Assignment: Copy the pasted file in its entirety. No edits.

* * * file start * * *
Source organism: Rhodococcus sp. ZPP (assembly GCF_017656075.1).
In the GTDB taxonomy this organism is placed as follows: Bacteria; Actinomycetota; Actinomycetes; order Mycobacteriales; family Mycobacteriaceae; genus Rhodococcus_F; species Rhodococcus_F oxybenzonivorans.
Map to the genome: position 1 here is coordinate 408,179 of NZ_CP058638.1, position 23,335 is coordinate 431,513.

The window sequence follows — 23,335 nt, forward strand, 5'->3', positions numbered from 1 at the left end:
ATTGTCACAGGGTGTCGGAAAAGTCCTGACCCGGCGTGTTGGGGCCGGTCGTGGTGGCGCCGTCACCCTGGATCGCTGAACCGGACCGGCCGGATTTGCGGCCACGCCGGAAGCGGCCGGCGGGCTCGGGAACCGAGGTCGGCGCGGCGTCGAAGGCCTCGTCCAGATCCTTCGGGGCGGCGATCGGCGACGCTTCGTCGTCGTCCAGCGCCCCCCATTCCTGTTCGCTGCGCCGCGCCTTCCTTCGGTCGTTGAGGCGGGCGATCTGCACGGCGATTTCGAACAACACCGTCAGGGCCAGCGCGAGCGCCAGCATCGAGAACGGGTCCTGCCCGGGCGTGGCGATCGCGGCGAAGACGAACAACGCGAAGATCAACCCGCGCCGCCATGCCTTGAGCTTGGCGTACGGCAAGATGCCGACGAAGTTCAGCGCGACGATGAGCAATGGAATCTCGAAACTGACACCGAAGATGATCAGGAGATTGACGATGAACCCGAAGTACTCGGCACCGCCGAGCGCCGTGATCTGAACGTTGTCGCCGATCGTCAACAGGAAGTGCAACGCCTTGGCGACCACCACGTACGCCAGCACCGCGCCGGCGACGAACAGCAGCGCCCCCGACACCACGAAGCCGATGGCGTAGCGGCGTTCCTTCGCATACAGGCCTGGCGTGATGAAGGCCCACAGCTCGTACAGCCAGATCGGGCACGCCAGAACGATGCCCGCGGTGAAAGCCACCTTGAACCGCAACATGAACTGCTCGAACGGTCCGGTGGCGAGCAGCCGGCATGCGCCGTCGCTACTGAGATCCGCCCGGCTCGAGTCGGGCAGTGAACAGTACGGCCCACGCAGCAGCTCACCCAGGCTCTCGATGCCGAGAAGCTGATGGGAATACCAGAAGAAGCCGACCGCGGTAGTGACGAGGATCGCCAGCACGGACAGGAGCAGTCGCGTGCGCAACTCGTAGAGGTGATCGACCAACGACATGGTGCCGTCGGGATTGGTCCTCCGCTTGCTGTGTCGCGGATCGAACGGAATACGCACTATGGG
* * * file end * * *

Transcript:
Source organism: Rhodococcus sp. ZPP (assembly GCF_017656075.1).
In the GTDB taxonomy this organism is placed as follows: Bacteria; Actinomycetota; Actinomycetes; order Mycobacteriales; family Mycobacteriaceae; genus Rhodococcus_F; species Rhodococcus_F oxybenzonivorans.
Map to the genome: position 1 here is coordinate 408,179 of NZ_CP058638.1, position 23,335 is coordinate 431,513.

The window sequence follows — 23,335 nt, forward strand, 5'->3', positions numbered from 1 at the left end:
ATTGTCACAGGGTGTCGGAAAAGTCCTGACCCGGCGTGTTGGGGCCGGTCGTGGTGGCGCCGTCACCCTGGATCGCTGAACCGGACCGGCCGGATTTGCGGCCACGCCGGAAGCGGCCGGCGGGCTCGGGAACCGAGGTCGGCGCGGCGTCGAAGGCCTCGTCCAGATCCTTCGGGGCGGCGATCGGCGACGCTTCGTCGTCGTCCAGCGCCCCCCATTCCTGTTCGCTGCGCCGCGCCTTCCTTCGGTCGTTGAGGCGGGCGATCTGCACGGCGATTTCGAACAACACCGTCAGGGCCAGCGCGAGCGCCAGCATCGAGAACGGGTCCTGCCCGGGCGTGGCGATCGCGGCGAAGACGAACAACGCGAAGATCAACCCGCGCCGCCATGCCTTGAGCTTGGCGTACGGCAAGATGCCGACGAAGTTCAGCGCGACGATGAGCAATGGAATCTCGAAACTGACACCGAAGATGATCAGGAGATTGACGATGAACCCGAAGTACTCGGCACCGCCGAGCGCCGTGATCTGAACGTTGTCGCCGATCGTCAACAGGAAGTGCAACGCCTTGGCGACCACCACGTACGCCAGCACCGCGCCGGCGACGAACAGCAGCGCCCCCGACACCACGAAGCCGATGGCGTAGCGGCGTTCCTTCGCATACAGGCCTGGCGTGATGAAGGCCCACAGCTCGTACAGCCAGATCGGGCACGCCAGAACGATGCCCGCGGTGAAAGCCACCTTGAACCGCAACATGAACTGCTCGAACGGTCCGGTGGCGAGCAGCCGGCATGCGCCGTCGCTACTGAGATCCGCCCGGCTCGAGTCGGGCAGTGAACAGTACGGCCCACGCAGCAGCTCACCCAGGCTCTCGATGCCGAGAAGCTGATGGGAATACCAGAAGAAGCCGACCGCGGTAGTGACGAGGATCGCCAGCACGGACAGGAGCAGTCGCGTGCGCAACTCGTAGAGGTGATCGACCAACGACATGGTGCCGTCGGGATTGGTCCTCCGCTTGCTGTGTCGCGGATCGAACGGAATACGCACTATGGG